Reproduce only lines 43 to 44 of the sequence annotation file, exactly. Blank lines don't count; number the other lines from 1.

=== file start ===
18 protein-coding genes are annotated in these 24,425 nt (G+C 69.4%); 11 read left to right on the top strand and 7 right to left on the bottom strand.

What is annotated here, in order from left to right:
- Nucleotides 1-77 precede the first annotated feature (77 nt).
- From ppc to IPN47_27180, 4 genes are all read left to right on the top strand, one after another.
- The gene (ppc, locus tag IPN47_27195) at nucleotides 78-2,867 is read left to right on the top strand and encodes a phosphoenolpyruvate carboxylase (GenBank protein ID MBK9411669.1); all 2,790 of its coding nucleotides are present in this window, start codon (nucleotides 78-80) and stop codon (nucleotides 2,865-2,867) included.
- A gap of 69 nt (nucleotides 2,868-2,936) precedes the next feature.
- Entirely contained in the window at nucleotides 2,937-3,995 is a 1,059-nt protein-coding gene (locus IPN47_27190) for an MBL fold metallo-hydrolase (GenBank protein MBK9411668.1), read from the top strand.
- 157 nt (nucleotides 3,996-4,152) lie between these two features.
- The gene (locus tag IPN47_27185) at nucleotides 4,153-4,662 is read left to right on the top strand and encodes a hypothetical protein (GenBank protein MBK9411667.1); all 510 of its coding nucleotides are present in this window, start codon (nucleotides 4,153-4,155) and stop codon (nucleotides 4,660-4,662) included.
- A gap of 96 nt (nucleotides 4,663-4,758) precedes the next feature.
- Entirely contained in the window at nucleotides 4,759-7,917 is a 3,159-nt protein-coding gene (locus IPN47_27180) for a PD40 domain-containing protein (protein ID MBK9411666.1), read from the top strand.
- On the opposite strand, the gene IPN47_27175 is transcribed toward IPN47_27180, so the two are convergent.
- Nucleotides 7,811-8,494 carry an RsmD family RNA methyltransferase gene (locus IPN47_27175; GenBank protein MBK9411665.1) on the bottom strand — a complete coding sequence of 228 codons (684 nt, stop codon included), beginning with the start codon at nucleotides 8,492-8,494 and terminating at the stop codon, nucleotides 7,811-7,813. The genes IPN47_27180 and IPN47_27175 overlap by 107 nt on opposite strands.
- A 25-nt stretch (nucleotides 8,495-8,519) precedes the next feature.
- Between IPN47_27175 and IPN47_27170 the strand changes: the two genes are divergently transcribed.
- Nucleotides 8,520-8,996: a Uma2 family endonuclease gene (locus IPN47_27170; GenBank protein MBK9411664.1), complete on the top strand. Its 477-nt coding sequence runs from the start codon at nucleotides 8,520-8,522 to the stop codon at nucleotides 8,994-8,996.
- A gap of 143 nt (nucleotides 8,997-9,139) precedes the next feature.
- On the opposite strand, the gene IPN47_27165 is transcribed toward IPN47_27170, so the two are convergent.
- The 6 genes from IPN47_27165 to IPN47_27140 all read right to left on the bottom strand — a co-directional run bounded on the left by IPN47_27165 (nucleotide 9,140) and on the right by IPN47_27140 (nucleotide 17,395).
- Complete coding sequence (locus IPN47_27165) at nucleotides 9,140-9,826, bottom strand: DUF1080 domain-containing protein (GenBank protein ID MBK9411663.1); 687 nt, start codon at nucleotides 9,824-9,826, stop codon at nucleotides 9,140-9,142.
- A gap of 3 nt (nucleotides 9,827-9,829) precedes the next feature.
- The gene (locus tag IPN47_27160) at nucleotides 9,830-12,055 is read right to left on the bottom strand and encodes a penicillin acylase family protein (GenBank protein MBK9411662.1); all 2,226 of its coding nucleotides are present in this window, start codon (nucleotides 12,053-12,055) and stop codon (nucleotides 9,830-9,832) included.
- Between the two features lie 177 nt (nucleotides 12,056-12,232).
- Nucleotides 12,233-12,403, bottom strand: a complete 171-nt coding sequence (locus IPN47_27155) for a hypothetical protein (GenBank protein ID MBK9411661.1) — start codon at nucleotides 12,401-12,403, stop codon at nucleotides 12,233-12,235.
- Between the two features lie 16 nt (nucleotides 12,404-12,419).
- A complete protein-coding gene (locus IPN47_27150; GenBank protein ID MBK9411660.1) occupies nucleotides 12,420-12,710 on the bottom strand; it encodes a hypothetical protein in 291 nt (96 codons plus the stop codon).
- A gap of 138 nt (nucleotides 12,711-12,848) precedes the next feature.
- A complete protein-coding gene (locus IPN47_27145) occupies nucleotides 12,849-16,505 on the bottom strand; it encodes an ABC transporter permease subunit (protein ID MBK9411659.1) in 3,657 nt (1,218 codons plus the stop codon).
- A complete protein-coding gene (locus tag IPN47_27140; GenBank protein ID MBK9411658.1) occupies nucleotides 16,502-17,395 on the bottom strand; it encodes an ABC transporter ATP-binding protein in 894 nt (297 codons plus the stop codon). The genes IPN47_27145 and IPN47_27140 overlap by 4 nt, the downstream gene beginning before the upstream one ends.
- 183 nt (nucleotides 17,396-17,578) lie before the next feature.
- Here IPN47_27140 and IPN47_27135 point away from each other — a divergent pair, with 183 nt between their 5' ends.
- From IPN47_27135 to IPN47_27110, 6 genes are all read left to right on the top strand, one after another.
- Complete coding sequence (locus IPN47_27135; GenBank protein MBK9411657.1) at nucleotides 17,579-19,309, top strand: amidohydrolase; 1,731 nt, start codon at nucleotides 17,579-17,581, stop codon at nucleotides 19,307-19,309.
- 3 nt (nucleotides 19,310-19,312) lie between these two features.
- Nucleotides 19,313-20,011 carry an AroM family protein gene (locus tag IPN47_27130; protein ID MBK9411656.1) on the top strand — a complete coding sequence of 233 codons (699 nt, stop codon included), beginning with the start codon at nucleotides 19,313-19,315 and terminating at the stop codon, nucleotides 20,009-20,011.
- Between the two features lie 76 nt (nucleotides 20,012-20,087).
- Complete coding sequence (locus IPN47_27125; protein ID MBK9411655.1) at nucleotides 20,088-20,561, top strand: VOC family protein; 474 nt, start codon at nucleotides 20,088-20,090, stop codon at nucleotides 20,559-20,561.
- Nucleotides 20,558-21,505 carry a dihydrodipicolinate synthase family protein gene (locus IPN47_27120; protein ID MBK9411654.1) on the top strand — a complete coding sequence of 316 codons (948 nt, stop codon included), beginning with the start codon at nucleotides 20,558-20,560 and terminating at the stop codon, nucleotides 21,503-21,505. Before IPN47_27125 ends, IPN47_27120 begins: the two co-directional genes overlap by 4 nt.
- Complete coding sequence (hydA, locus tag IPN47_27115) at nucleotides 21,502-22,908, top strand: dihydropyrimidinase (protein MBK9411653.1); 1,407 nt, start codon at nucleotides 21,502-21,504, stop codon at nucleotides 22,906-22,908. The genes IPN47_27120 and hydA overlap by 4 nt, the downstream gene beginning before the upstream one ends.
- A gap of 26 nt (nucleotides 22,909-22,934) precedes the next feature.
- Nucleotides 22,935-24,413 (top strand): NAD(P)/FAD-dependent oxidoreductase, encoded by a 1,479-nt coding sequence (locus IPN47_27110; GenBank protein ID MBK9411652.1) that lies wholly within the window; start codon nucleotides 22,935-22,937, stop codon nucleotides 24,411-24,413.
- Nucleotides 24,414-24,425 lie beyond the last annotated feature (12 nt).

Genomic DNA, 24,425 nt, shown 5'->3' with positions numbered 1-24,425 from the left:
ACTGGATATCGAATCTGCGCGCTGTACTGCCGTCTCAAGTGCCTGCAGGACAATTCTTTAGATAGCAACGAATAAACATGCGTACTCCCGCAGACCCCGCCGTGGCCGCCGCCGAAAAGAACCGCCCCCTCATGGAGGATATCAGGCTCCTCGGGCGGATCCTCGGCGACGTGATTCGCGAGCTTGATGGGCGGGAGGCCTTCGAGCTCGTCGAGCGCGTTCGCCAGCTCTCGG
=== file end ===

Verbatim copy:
Genomic DNA, 24,425 nt, shown 5'->3' with positions numbered 1-24,425 from the left:
ACTGGATATCGAATCTGCGCGCTGTACTGCCGTCTCAAGTGCCTGCAGGACAATTCTTTAGATAGCAACGAATAAACATGCGTACTCCCGCAGACCCCGCCGTGGCCGCCGCCGAAAAGAACCGCCCCCTCATGGAGGATATCAGGCTCCTCGGGCGGATCCTCGGCGACGTGATTCGCGAGCTTGATGGGCGGGAGGCCTTCGAGCTCGTCGAGCGCGTTCGCCAGCTCTCGG